The Paradox of Our Age

Memorial Day is an American federal holiday observed annually on the last Monday of May. On this day, many people visit flag-decorated cemeteries and memorials, to honor those who have died in military service.

Today, Memorial Day has become an occasion for more general expressions of memory, as people visit the graves of their deceased relatives in church cemeteries, whether they had served in the military or not.

Memorial Day has also become a long weekend increasingly devoted to shopping, family gatherings, fireworks, trips to the beach, and national media events. It typically marks the start of the summer vacation season, while Labor Day marks its end.

I spent this year’s Memorial Day, completing a book manuscript titled “The Transformed Mind: Changing the World By Being Changed.” However, I took some time off to reflect on life—my life, in the context of God’s will. In the course of that reflection, the words of Dr. Bob Moorehead spoke anew to me.

Thus, in place of my weekly thought nugget, I thought I should share Dr. Moorehead’s “The Paradox of Our Age” with you. Be inspired–and challenged!–SKP

The Paradox of Our Age

By: Dr. Bob Moorehead (1995)

“We have taller buildings but shorter tempers; wider freeways, but narrower viewpoints; we spend more, but have less; we buy more, but enjoy it less; we have bigger houses and smaller families; more conveniences, yet less time; we have more degrees but less sense; more knowledge, but less judgment; more experts, yet more problems; more medicine, but less wellness; we take more vitamins but see fewer results.

We drink too much, smoke too much, spend too recklessly, laugh too little, drive too fast, get too angry quickly, stay up too late, get up too tired, read too seldom, watch TV too much, and pray too seldom.

We have multiplied our possessions, but reduced our values; we fly in faster planes to arrive there quicker, to do less and return sooner; we sign more contracts only to realize fewer profits; we talk too much, love too seldom, and lie too often.

We’ve learned how to make a living, but not a life.

We’ve added years to life not life to years.

We’ve been all the way to the moon and back, but have trouble crossing the street to meet the new neighbor.

We’ve conquered outer space but not inner space; we’ve done larger things, but not better things; we’ve cleaned up the air, but polluted the soul.

We’ve split the atom, but not our prejudice.

We write more, but learn less; plan more, but accomplish less; we make faster planes, but longer lines; we learned to rush, but not to wait; we have more weapons, but less peace; higher incomes, but lower morals; more parties, but less fun; more food, but less appeasement; more acquaintances, but fewer friends; more effort, but less success.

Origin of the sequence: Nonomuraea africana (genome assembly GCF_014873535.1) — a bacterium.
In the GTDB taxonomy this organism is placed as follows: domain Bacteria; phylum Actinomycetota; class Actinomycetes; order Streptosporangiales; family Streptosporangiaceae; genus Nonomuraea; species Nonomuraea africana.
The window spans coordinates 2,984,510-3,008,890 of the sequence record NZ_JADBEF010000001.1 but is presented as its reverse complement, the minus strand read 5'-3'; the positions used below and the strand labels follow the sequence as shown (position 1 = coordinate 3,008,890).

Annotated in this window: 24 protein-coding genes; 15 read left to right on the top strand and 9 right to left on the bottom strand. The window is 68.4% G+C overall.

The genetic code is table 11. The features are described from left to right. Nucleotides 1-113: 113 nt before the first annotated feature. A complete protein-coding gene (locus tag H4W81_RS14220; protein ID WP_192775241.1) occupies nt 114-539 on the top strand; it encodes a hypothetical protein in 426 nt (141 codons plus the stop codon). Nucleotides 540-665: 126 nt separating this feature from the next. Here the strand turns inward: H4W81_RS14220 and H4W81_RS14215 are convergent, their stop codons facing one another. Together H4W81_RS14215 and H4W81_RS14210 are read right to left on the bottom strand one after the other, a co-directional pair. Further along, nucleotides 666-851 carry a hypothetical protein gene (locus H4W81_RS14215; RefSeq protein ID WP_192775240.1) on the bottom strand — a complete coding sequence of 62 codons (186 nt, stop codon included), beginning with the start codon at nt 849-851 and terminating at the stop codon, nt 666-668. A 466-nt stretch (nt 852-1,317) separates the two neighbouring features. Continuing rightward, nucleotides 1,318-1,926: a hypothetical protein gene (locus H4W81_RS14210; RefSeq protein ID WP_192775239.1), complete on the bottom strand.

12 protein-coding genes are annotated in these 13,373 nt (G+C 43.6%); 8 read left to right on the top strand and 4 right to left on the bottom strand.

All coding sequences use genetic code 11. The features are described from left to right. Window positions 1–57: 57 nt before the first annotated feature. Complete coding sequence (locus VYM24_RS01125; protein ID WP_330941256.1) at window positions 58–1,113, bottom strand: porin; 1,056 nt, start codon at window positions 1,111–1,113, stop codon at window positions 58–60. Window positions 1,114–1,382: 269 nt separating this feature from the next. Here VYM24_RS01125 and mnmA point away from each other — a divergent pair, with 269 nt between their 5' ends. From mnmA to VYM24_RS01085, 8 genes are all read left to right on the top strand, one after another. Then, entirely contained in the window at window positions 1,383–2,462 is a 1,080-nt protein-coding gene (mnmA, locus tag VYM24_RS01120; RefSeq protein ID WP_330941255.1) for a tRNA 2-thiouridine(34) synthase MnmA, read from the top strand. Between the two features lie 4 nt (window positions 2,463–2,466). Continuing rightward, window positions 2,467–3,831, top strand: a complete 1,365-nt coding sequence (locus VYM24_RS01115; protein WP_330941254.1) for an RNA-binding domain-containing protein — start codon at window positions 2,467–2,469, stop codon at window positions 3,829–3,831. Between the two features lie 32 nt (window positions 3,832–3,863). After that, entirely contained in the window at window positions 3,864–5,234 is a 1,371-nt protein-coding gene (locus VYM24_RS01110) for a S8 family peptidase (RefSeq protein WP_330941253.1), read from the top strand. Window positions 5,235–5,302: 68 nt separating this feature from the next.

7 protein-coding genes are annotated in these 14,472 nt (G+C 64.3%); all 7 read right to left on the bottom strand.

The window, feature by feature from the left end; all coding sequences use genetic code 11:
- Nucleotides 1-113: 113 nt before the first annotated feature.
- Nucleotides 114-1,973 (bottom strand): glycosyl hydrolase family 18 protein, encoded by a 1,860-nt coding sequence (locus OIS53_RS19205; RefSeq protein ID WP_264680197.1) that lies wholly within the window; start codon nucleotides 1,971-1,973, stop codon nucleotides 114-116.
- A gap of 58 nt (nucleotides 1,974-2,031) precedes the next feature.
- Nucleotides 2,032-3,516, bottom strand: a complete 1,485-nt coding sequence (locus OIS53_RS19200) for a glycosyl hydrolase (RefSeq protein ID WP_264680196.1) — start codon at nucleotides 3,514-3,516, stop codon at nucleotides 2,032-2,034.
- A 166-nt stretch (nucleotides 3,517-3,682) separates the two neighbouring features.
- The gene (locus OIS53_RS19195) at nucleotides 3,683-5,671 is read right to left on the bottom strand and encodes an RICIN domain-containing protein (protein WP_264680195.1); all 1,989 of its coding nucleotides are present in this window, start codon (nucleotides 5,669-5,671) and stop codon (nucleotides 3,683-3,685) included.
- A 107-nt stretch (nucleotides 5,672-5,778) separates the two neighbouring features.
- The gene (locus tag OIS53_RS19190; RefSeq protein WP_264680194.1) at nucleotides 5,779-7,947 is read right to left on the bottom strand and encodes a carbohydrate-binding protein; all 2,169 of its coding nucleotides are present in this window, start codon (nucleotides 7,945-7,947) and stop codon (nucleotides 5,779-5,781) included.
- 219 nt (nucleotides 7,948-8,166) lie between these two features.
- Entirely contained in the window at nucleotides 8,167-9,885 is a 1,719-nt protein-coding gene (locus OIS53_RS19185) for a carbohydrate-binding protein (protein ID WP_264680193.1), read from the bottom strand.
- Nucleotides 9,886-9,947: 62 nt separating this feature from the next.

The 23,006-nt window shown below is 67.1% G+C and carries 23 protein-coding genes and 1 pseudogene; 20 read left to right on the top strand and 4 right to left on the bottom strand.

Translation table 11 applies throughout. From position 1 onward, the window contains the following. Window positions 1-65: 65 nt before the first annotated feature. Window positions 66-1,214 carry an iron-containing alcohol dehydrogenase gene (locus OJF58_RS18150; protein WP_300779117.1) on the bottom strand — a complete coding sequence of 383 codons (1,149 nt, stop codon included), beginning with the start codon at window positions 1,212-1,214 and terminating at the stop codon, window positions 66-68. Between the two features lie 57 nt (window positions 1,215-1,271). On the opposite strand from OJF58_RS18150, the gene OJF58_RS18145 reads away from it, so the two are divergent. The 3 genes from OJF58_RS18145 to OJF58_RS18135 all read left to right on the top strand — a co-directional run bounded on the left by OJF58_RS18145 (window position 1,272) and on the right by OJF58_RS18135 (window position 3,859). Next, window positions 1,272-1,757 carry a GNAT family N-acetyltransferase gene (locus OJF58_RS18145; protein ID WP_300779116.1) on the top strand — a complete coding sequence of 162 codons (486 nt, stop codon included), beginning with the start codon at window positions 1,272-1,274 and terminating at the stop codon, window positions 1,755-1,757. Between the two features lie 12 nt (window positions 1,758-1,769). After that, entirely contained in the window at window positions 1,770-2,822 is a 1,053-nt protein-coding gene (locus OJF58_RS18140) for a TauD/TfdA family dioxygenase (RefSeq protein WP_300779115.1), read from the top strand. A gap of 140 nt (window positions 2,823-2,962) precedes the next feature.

We build more computers to hold more information, to produce more copies than ever, but have less communication; drive smaller cars that have bigger problems; build larger factories that produce less. We’ve become long on quantity, but short on quality.

These are the times of fast foods and slow digestion; tall men, but short character; steep in profits, but shallow relationships.

These are times of world peace, but domestic warfare; more leisure and less fun; higher postage, but slower mail; more kinds of food, but less nutrition.

These are days of two incomes, but more divorce; these are times of fancier houses, but broken homes.

These are days of quick trips, disposable diapers, cartridge living, throw-away morality, one night stands, overweight bodies, and pills that do everything from cheer, to prevent, quiet or kill.

It is a time when there is much in the showroom window and nothing in the stockroom. Indeed, these are the times!”


NOTE: This essay is sometimes circulated on the Internet under the title “The Paradox of Our Time” and has often been wrongly attributed to 70’s/80’s comedian George Carlin. It has also circulated as having been written by an unnamed student of the Columbine High school massacre in Colorado. Others have attributed to the Dalai Lama or to the most prolific author in history, Anonymous.

The truth, however, is that “The Paradox of Our Age” was penned by Dr. Bob Moorehead, a former pastor of Seattle’s Overlake Christian Church in Redmond, Washington. He wrote it in 1990, but the essay was later published in 1995 in his book WORDS APTLY SPOKEN—which was collection of prayers, homilies, and monologues used in his sermons and radio broadcasts. The original piece was grouped into three paragraphs. In the version I’ve posted above, I’ve broken it into shorter paragraphs, beginning each paragraph with a new sentence in Dr. Moorehead’s original piece.

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